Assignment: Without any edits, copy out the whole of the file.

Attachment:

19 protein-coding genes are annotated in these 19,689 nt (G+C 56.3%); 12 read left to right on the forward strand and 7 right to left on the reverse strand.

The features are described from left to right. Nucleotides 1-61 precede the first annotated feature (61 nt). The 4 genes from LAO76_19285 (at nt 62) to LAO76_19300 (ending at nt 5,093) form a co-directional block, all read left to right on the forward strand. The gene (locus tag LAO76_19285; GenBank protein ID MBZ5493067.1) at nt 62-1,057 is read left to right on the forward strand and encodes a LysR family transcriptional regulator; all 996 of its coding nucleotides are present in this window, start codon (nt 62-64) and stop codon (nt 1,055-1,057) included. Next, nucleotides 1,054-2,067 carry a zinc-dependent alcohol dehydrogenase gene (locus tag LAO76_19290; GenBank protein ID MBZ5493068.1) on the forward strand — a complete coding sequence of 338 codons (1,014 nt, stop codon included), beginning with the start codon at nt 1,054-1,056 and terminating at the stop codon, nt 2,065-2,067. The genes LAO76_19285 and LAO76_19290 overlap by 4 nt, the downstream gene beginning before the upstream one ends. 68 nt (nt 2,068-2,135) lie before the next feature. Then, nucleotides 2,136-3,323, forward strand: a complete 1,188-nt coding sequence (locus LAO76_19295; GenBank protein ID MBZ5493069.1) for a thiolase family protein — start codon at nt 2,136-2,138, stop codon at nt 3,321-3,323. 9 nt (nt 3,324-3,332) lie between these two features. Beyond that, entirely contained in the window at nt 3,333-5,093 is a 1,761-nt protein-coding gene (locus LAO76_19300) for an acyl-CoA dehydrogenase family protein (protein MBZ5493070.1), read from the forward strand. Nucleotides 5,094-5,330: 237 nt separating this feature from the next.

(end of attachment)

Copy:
19 protein-coding genes are annotated in these 19,689 nt (G+C 56.3%); 12 read left to right on the forward strand and 7 right to left on the reverse strand.

The features are described from left to right. Nucleotides 1-61 precede the first annotated feature (61 nt). The 4 genes from LAO76_19285 (at nt 62) to LAO76_19300 (ending at nt 5,093) form a co-directional block, all read left to right on the forward strand. The gene (locus tag LAO76_19285; GenBank protein ID MBZ5493067.1) at nt 62-1,057 is read left to right on the forward strand and encodes a LysR family transcriptional regulator; all 996 of its coding nucleotides are present in this window, start codon (nt 62-64) and stop codon (nt 1,055-1,057) included. Next, nucleotides 1,054-2,067 carry a zinc-dependent alcohol dehydrogenase gene (locus tag LAO76_19290; GenBank protein ID MBZ5493068.1) on the forward strand — a complete coding sequence of 338 codons (1,014 nt, stop codon included), beginning with the start codon at nt 1,054-1,056 and terminating at the stop codon, nt 2,065-2,067. The genes LAO76_19285 and LAO76_19290 overlap by 4 nt, the downstream gene beginning before the upstream one ends. 68 nt (nt 2,068-2,135) lie before the next feature. Then, nucleotides 2,136-3,323, forward strand: a complete 1,188-nt coding sequence (locus LAO76_19295; GenBank protein ID MBZ5493069.1) for a thiolase family protein — start codon at nt 2,136-2,138, stop codon at nt 3,321-3,323. 9 nt (nt 3,324-3,332) lie between these two features. Beyond that, entirely contained in the window at nt 3,333-5,093 is a 1,761-nt protein-coding gene (locus LAO76_19300) for an acyl-CoA dehydrogenase family protein (protein MBZ5493070.1), read from the forward strand. Nucleotides 5,094-5,330: 237 nt separating this feature from the next.